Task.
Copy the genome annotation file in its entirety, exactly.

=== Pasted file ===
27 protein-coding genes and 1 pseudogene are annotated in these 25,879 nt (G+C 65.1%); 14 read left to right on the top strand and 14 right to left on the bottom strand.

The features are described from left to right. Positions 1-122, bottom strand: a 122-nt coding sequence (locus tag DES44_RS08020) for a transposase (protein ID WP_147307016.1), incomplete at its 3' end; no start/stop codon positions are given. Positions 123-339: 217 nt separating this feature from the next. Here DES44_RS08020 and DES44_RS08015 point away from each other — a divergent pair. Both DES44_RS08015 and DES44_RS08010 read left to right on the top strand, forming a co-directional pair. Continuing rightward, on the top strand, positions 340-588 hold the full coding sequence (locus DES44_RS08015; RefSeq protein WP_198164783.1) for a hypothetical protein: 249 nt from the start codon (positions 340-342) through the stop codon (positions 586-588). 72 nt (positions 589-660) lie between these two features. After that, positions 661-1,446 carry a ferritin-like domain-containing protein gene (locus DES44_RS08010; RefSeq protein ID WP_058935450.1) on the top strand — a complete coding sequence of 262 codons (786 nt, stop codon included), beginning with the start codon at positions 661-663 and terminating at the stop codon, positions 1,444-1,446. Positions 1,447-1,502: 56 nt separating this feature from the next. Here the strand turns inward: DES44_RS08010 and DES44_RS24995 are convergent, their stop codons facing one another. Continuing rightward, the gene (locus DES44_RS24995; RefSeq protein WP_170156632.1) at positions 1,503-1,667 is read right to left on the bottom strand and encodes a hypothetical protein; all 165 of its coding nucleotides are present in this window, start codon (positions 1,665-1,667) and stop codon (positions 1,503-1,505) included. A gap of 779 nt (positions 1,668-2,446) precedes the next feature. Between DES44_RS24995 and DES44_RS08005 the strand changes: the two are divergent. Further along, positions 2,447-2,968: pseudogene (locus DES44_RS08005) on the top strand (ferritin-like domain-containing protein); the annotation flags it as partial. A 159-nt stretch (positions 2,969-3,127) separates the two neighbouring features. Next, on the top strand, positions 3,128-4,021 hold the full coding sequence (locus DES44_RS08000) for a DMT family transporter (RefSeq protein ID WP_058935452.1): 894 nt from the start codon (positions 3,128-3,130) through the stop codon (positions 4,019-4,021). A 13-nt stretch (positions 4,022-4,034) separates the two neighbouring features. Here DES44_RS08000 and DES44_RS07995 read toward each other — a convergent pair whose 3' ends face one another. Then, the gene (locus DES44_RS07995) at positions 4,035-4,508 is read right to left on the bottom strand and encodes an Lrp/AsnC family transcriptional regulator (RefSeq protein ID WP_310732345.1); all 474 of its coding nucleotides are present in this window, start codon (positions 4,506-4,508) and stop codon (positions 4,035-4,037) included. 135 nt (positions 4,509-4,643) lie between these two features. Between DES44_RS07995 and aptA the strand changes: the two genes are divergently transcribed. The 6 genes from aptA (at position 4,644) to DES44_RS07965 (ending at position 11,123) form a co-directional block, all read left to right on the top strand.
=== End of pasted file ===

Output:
27 protein-coding genes and 1 pseudogene are annotated in these 25,879 nt (G+C 65.1%); 14 read left to right on the top strand and 14 right to left on the bottom strand.

The features are described from left to right. Positions 1-122, bottom strand: a 122-nt coding sequence (locus tag DES44_RS08020) for a transposase (protein ID WP_147307016.1), incomplete at its 3' end; no start/stop codon positions are given. Positions 123-339: 217 nt separating this feature from the next. Here DES44_RS08020 and DES44_RS08015 point away from each other — a divergent pair. Both DES44_RS08015 and DES44_RS08010 read left to right on the top strand, forming a co-directional pair. Continuing rightward, on the top strand, positions 340-588 hold the full coding sequence (locus DES44_RS08015; RefSeq protein WP_198164783.1) for a hypothetical protein: 249 nt from the start codon (positions 340-342) through the stop codon (positions 586-588). 72 nt (positions 589-660) lie between these two features. After that, positions 661-1,446 carry a ferritin-like domain-containing protein gene (locus DES44_RS08010; RefSeq protein ID WP_058935450.1) on the top strand — a complete coding sequence of 262 codons (786 nt, stop codon included), beginning with the start codon at positions 661-663 and terminating at the stop codon, positions 1,444-1,446. Positions 1,447-1,502: 56 nt separating this feature from the next. Here the strand turns inward: DES44_RS08010 and DES44_RS24995 are convergent, their stop codons facing one another. Continuing rightward, the gene (locus DES44_RS24995; RefSeq protein WP_170156632.1) at positions 1,503-1,667 is read right to left on the bottom strand and encodes a hypothetical protein; all 165 of its coding nucleotides are present in this window, start codon (positions 1,665-1,667) and stop codon (positions 1,503-1,505) included. A gap of 779 nt (positions 1,668-2,446) precedes the next feature. Between DES44_RS24995 and DES44_RS08005 the strand changes: the two are divergent. Further along, positions 2,447-2,968: pseudogene (locus DES44_RS08005) on the top strand (ferritin-like domain-containing protein); the annotation flags it as partial. A 159-nt stretch (positions 2,969-3,127) separates the two neighbouring features. Next, on the top strand, positions 3,128-4,021 hold the full coding sequence (locus DES44_RS08000) for a DMT family transporter (RefSeq protein ID WP_058935452.1): 894 nt from the start codon (positions 3,128-3,130) through the stop codon (positions 4,019-4,021). A 13-nt stretch (positions 4,022-4,034) separates the two neighbouring features. Here DES44_RS08000 and DES44_RS07995 read toward each other — a convergent pair whose 3' ends face one another. Then, the gene (locus DES44_RS07995) at positions 4,035-4,508 is read right to left on the bottom strand and encodes an Lrp/AsnC family transcriptional regulator (RefSeq protein ID WP_310732345.1); all 474 of its coding nucleotides are present in this window, start codon (positions 4,506-4,508) and stop codon (positions 4,035-4,037) included. 135 nt (positions 4,509-4,643) lie between these two features. Between DES44_RS07995 and aptA the strand changes: the two genes are divergently transcribed. The 6 genes from aptA (at position 4,644) to DES44_RS07965 (ending at position 11,123) form a co-directional block, all read left to right on the top strand.